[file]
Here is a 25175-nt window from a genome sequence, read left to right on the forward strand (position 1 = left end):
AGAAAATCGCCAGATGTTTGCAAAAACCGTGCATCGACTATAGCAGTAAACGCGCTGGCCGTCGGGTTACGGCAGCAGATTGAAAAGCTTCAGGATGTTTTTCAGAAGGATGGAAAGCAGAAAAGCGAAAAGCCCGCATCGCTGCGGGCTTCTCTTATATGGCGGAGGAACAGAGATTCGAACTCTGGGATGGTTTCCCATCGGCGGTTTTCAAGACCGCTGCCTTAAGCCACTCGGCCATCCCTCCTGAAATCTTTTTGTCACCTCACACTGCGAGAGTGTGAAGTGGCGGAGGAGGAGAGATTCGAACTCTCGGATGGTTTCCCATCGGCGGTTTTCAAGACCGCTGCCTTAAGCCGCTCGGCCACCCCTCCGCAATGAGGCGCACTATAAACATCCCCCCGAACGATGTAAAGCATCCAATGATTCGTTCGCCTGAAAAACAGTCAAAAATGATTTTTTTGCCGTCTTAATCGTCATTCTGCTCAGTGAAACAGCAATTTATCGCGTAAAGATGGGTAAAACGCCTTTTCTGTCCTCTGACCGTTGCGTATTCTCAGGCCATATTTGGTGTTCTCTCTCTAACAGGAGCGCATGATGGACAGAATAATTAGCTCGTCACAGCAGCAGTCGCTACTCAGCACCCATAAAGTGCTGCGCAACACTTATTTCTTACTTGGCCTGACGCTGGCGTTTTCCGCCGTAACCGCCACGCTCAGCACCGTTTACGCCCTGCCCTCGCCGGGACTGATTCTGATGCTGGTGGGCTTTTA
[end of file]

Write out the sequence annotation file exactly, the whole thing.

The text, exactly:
Here is a 25175-nt window from a genome sequence, read left to right on the forward strand (position 1 = left end):
AGAAAATCGCCAGATGTTTGCAAAAACCGTGCATCGACTATAGCAGTAAACGCGCTGGCCGTCGGGTTACGGCAGCAGATTGAAAAGCTTCAGGATGTTTTTCAGAAGGATGGAAAGCAGAAAAGCGAAAAGCCCGCATCGCTGCGGGCTTCTCTTATATGGCGGAGGAACAGAGATTCGAACTCTGGGATGGTTTCCCATCGGCGGTTTTCAAGACCGCTGCCTTAAGCCACTCGGCCATCCCTCCTGAAATCTTTTTGTCACCTCACACTGCGAGAGTGTGAAGTGGCGGAGGAGGAGAGATTCGAACTCTCGGATGGTTTCCCATCGGCGGTTTTCAAGACCGCTGCCTTAAGCCGCTCGGCCACCCCTCCGCAATGAGGCGCACTATAAACATCCCCCCGAACGATGTAAAGCATCCAATGATTCGTTCGCCTGAAAAACAGTCAAAAATGATTTTTTTGCCGTCTTAATCGTCATTCTGCTCAGTGAAACAGCAATTTATCGCGTAAAGATGGGTAAAACGCCTTTTCTGTCCTCTGACCGTTGCGTATTCTCAGGCCATATTTGGTGTTCTCTCTCTAACAGGAGCGCATGATGGACAGAATAATTAGCTCGTCACAGCAGCAGTCGCTACTCAGCACCCATAAAGTGCTGCGCAACACTTATTTCTTACTTGGCCTGACGCTGGCGTTTTCCGCCGTAACCGCCACGCTCAGCACCGTTTACGCCCTGCCCTCGCCGGGACTGATTCTGATGCTGGTGGGCTTTTA